Yesterday I attempted to get to Tuesday yoga, but was thwarted by my chain, which refuses to stay on the cassette (even for a single rotation) if I go into that biggest ring in the back. Took me long enough to figure it out for public safety to arrive with a flashlight… and to make my back really hurt from bending over it. (Maybe my back hurts *because* I’ve been attempting yoga… ) So now I’m relegated to the Middle of the Chain ’til I get it fixed. (I think I’ve whacked the mechanism with cargo too hard.)
Two *more* driver interactions yesterday — lady coming out of Parkland behind me didn’t have her lights on… didn’t see my assorted gesticulations in front of her (I pointed at my backpack blinkies ( http://www.environmentallights.com/shop/images/products_lg/m5batteryop_ww_grnwire.jpg but I didn’t pay anything like that for ’em!) but she came around and when I hollered “TURN YOUR LIGHTS ON!” she did… but I was already hollering more loudly “HANG UP YOUR PHONE AND TURN YOUR LIGHTS ON!” and happily only thinking the invectives.
Rather different at Pennsylvania and Race, where I almost stopped at the four-way and then started forward, just as the perpendicular van started forward at me. We played chicken a bit and I kept going, and what came out of my mouth was “It’s a four way stop and I was here first.” A little bit later I hear “I’m sorry.” I say “thank you.”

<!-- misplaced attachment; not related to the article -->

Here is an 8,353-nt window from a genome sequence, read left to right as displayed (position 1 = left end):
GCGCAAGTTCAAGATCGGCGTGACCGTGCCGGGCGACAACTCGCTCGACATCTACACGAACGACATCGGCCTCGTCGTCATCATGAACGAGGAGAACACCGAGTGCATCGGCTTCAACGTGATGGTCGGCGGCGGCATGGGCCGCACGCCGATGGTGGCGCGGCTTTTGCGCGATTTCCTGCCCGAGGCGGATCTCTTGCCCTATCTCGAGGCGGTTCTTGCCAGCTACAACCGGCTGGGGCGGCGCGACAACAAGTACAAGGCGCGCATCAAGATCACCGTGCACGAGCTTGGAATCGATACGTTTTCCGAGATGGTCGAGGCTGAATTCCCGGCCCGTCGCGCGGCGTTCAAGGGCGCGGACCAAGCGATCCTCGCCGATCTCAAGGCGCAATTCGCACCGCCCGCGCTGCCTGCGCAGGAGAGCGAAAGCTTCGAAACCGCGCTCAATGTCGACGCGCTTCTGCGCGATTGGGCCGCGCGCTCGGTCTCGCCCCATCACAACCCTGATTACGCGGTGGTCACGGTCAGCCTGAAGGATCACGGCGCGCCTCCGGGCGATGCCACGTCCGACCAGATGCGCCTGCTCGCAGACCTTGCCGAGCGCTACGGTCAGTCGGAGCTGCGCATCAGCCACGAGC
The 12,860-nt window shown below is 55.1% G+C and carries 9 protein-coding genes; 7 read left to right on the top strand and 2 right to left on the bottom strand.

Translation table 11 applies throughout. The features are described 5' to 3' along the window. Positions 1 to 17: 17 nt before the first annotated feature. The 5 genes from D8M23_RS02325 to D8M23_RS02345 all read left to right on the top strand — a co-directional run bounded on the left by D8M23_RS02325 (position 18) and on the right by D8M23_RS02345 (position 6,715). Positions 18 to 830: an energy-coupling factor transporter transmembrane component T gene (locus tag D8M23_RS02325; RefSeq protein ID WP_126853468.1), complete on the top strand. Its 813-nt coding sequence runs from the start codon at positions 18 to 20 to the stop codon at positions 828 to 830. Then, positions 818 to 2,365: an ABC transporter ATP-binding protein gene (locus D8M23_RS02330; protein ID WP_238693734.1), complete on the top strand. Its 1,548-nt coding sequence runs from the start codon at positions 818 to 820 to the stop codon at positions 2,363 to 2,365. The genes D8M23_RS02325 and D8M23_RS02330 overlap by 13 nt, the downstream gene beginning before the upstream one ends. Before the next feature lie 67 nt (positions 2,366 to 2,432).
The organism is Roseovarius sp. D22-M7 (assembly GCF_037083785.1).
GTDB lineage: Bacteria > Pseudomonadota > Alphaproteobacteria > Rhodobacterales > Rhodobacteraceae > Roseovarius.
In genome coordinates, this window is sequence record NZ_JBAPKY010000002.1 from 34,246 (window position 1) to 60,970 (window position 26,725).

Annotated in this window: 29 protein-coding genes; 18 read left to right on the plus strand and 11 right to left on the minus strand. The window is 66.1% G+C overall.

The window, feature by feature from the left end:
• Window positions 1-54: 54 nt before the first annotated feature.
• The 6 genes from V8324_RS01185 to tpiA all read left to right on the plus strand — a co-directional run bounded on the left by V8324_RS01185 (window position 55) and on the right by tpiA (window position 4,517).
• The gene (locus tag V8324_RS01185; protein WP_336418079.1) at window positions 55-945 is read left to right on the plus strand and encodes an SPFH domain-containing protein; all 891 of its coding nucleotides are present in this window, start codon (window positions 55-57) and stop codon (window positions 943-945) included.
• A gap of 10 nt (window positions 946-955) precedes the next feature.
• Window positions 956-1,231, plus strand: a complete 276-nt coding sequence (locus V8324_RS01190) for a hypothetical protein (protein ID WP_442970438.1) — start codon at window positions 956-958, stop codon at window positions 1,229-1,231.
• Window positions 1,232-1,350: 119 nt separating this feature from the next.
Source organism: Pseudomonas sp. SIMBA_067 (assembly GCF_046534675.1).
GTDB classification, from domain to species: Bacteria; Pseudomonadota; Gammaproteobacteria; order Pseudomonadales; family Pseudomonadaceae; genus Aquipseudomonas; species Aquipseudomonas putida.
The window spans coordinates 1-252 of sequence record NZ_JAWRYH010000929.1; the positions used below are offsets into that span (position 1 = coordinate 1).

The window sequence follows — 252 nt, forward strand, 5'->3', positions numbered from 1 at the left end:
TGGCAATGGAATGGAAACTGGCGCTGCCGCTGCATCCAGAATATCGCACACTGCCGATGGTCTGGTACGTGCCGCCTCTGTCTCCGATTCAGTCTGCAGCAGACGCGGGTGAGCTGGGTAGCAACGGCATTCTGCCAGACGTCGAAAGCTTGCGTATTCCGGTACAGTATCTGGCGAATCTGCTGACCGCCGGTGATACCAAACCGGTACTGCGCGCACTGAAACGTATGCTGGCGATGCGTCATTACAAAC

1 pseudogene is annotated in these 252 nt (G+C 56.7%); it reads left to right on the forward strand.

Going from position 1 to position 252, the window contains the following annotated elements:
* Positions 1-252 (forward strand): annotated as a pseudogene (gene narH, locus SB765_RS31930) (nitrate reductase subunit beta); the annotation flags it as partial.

I rewound and replayed the dialogue. The apology was too slow and carefully stated to be “Oops! My bad!” — and I had spoken as a child would have, a child uncertain, a little fearful, but accustomed to adults understanding what was right and wrong. His apology was said carefully, as if I might not understand him… as if my caretakers might have put those blinkies on my bookbag and I just might have insisted on dangling a plastic jack-o-lantern from my panniers.
I was mindful of the day I’d arrived early for a group ride and commenced to practicing making U-turns. (I have an abominable sense of my place in space. Yes, this makes yoga interesting, too.) I was focused on it until whoa! There was a pickup who needed to get by. I said, “I’m sorry,” and he replied “That’s okay, I was watching you.”
I thought then, and I think now, that I’m quite happy if someone thinks I need extra time and careful explanations when we’re having a roadside interaction. Slowing down and being more careful is something we could use more of on the roads. (When it’s done at a math training session, I *will* get my computer out and surf, though, and you’ll hear my quick wit and acerbity.)